There’s a fascinating article written by performance enhancement drugs (PEDs) gurus John Romano and Anthony Roberts titled, “Steroids, CrossFit, and The CrossFit Games: Who & How“. The TL;DR is a) these guys are experts on PEDs, b) drug tests are very easy to beat, c) testing agencies are mediocre at best, purposely negligent at worse, d) every major sport (including the Olympics) has steroid users, e) given some formulas (that are backed by research) that look at musculature on a man’s frame, CrossFit competitors fit the mold of steroid use. I suggest reading the article as it expands on each of these points significantly.
I’ve written various steroid articles in the past, but as much as I’ve studied anatomy, physiology (including endocrinology), I still don’t understand the mechanism of PEDs well. The most recent article I wrote on it is, “Lance Armstrong, PEDs, and Naivety” (a very good article to compliment Romano and Robert’s above). I’ve accepted this statement as fact: “Most athletes in high level sports are using PEDs. The ones who aren’t are probably losing or are the minority.” The Romano/Roberts article above even points to studies that show specific time periods of increased performance in a given sport and how it correlated precisely with a new PED on the market. To think of this as merely a correlation without causation is, as I say in my own article above, naive.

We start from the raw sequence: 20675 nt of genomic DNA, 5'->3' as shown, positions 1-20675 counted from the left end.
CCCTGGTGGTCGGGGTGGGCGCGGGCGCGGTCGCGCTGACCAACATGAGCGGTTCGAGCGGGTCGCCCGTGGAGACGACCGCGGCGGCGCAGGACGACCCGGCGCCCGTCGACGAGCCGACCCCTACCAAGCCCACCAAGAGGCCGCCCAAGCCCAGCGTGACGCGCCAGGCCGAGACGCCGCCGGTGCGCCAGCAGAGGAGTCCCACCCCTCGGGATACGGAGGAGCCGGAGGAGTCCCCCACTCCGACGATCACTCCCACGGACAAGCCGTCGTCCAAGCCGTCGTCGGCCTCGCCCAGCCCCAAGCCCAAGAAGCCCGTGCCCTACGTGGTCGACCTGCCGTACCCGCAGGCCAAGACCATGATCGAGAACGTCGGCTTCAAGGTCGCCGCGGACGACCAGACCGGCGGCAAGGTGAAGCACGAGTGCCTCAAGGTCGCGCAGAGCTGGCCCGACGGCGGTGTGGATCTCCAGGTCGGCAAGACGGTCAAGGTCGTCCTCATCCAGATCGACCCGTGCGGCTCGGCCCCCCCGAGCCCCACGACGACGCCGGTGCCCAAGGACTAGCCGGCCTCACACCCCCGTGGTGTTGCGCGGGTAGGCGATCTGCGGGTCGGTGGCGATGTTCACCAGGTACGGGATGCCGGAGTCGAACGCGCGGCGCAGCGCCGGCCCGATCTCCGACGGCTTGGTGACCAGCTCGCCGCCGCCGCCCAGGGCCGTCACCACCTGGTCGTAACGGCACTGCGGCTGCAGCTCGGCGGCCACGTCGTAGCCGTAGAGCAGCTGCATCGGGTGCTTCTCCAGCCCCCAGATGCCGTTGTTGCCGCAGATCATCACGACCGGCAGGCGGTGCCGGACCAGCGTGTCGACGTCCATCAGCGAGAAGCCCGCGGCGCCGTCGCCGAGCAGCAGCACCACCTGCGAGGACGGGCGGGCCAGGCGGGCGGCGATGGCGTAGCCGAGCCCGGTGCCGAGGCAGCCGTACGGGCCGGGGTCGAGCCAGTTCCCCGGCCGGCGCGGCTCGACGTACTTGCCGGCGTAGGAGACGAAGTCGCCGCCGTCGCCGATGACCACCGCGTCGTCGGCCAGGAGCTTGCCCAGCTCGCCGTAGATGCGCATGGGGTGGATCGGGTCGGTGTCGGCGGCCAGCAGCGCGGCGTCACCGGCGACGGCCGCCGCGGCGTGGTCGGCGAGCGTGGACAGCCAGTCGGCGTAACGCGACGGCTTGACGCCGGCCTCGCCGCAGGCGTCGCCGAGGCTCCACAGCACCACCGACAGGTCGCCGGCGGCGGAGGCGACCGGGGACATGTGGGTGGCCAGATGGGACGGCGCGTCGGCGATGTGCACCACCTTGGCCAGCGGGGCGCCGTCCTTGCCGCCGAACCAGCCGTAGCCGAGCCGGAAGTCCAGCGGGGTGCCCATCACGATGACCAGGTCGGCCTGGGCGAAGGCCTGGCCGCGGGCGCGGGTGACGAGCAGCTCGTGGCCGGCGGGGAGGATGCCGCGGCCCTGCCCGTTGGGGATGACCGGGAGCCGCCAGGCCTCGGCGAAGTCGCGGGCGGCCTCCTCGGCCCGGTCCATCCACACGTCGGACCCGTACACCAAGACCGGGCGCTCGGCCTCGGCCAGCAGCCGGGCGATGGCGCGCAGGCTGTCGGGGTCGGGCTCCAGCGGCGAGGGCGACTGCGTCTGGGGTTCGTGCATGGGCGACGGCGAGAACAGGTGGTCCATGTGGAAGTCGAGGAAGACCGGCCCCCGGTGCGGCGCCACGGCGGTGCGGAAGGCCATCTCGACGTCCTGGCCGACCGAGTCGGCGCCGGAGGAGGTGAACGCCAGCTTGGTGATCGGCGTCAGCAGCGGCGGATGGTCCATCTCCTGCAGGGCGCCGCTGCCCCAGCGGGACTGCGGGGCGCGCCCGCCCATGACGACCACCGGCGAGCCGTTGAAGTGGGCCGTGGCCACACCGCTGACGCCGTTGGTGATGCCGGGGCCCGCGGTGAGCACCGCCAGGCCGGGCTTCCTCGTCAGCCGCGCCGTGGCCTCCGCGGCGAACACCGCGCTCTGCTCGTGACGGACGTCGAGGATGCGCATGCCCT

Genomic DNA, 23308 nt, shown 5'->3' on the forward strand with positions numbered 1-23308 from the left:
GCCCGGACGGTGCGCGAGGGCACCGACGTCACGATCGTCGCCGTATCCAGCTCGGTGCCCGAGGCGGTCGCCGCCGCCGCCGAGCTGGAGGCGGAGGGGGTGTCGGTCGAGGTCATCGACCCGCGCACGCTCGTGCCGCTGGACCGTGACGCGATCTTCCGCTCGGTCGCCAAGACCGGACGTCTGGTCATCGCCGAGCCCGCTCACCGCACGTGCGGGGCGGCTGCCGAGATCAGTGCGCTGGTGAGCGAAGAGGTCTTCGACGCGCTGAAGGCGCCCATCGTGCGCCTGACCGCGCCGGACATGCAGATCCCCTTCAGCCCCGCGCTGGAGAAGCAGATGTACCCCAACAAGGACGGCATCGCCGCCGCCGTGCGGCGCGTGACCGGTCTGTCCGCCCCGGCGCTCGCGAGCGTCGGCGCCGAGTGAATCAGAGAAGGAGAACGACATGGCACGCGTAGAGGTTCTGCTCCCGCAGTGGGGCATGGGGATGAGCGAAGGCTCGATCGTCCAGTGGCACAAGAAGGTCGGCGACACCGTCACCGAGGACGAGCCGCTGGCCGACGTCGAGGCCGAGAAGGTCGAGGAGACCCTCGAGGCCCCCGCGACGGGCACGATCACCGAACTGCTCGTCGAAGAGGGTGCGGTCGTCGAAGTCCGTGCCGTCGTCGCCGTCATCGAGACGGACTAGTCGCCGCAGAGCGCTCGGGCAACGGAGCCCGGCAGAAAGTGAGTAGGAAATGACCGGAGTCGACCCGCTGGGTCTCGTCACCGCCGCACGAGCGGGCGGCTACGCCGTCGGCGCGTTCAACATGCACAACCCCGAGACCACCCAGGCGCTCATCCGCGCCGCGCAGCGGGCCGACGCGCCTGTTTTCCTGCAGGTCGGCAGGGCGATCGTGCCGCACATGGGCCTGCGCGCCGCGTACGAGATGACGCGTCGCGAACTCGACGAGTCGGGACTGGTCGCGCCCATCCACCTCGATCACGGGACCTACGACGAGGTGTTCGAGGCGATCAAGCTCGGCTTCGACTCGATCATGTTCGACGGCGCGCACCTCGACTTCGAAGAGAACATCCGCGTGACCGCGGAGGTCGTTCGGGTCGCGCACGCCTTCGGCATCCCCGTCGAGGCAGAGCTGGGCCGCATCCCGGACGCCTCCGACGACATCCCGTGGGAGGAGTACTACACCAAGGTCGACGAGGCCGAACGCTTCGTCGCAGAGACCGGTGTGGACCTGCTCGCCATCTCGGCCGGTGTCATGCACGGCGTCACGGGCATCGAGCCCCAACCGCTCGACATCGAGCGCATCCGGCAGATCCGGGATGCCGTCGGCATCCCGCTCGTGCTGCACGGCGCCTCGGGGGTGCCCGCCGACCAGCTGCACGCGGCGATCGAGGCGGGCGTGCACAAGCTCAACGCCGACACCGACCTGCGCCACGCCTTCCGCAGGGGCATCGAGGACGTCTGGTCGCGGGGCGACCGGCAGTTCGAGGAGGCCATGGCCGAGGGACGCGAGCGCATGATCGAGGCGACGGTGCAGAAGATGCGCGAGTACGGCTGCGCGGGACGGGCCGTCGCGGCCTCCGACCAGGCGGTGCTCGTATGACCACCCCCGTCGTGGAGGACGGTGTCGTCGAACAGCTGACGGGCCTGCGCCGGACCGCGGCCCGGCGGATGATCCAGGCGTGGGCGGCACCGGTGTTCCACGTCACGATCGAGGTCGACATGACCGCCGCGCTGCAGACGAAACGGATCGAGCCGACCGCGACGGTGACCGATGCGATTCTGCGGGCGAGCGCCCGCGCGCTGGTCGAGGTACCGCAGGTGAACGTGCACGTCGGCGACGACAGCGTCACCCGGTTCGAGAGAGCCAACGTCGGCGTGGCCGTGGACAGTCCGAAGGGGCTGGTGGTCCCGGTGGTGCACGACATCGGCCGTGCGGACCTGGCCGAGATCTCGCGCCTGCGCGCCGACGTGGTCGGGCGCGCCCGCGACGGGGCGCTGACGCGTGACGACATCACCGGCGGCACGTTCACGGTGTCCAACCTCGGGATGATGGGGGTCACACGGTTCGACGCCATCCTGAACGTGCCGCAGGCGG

Why would CrossFit be any different? The winner of the CrossFit Games wins at least a quarter million dollars, and that doesn’t even include follow-up endorsement deals or CrossFitters throwing money at them to attend shitty seminars and “learn their secrets”. I’m not saying they bullshit their way into victory with PEDs, but pointing out that CrossFit fame has significant rewards. (I’m also saying that successful CrossFit competitors are typically bad coaches, but that’s neither here nor there).
My personal opinion of PED use is that it’s none of my fucking business. I believe that the swift movement towards social liberalism will lead to the legality of PED use in the same way that marijuana is legal in some states. This poses a variety of additional questions, like the government inevitably wanting to regulate them (they can’t and won’t), and how it could increase the overall safety of PED use among lay-people. (Remember that scene in Minority Report when Tom Cruise gets a back-alley-abortion-style eye surgery because it was illegal?)
To continue my opinion, if most athletes are using PEDs and the tests suck, then what’s the point? When I wrote the Lance Armstrong article above, my friend Eva Twardokens, a two-time winter Olympian, called me immediately expressing her displeasure. She has a disdain for cheaters in sport, and I completely understand the argument, especially from the perspective of a non-using competitor. Unfortunately for non-using competitors, the rest of everyone else will be using. And they’ll probably be the winners.